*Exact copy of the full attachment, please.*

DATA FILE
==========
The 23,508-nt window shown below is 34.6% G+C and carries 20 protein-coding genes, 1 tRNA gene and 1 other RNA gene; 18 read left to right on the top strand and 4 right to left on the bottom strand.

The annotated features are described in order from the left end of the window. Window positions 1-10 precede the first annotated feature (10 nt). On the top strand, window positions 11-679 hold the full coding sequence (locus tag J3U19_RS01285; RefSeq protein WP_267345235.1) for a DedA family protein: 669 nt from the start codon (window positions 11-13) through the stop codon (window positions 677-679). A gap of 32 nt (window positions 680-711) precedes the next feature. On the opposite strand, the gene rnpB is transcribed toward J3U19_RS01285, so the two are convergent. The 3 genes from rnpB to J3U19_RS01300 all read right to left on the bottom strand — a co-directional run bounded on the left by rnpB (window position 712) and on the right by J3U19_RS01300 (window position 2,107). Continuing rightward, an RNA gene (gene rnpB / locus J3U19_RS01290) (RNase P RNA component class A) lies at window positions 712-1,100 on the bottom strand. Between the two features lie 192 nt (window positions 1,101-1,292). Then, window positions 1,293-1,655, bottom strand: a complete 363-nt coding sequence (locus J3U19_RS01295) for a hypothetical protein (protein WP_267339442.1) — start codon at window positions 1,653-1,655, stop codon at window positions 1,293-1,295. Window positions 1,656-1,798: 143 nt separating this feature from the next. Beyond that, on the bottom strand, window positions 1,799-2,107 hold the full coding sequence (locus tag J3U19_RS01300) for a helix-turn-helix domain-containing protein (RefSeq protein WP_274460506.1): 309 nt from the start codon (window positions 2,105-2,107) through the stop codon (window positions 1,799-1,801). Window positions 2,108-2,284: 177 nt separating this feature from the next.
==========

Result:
The 23,508-nt window shown below is 34.6% G+C and carries 20 protein-coding genes, 1 tRNA gene and 1 other RNA gene; 18 read left to right on the top strand and 4 right to left on the bottom strand.

The annotated features are described in order from the left end of the window. Window positions 1-10 precede the first annotated feature (10 nt). On the top strand, window positions 11-679 hold the full coding sequence (locus tag J3U19_RS01285; RefSeq protein WP_267345235.1) for a DedA family protein: 669 nt from the start codon (window positions 11-13) through the stop codon (window positions 677-679). A gap of 32 nt (window positions 680-711) precedes the next feature. On the opposite strand, the gene rnpB is transcribed toward J3U19_RS01285, so the two are convergent. The 3 genes from rnpB to J3U19_RS01300 all read right to left on the bottom strand — a co-directional run bounded on the left by rnpB (window position 712) and on the right by J3U19_RS01300 (window position 2,107). Continuing rightward, an RNA gene (gene rnpB / locus J3U19_RS01290) (RNase P RNA component class A) lies at window positions 712-1,100 on the bottom strand. Between the two features lie 192 nt (window positions 1,101-1,292). Then, window positions 1,293-1,655, bottom strand: a complete 363-nt coding sequence (locus J3U19_RS01295) for a hypothetical protein (protein WP_267339442.1) — start codon at window positions 1,653-1,655, stop codon at window positions 1,293-1,295. Window positions 1,656-1,798: 143 nt separating this feature from the next. Beyond that, on the bottom strand, window positions 1,799-2,107 hold the full coding sequence (locus tag J3U19_RS01300) for a helix-turn-helix domain-containing protein (RefSeq protein WP_274460506.1): 309 nt from the start codon (window positions 2,105-2,107) through the stop codon (window positions 1,799-1,801). Window positions 2,108-2,284: 177 nt separating this feature from the next.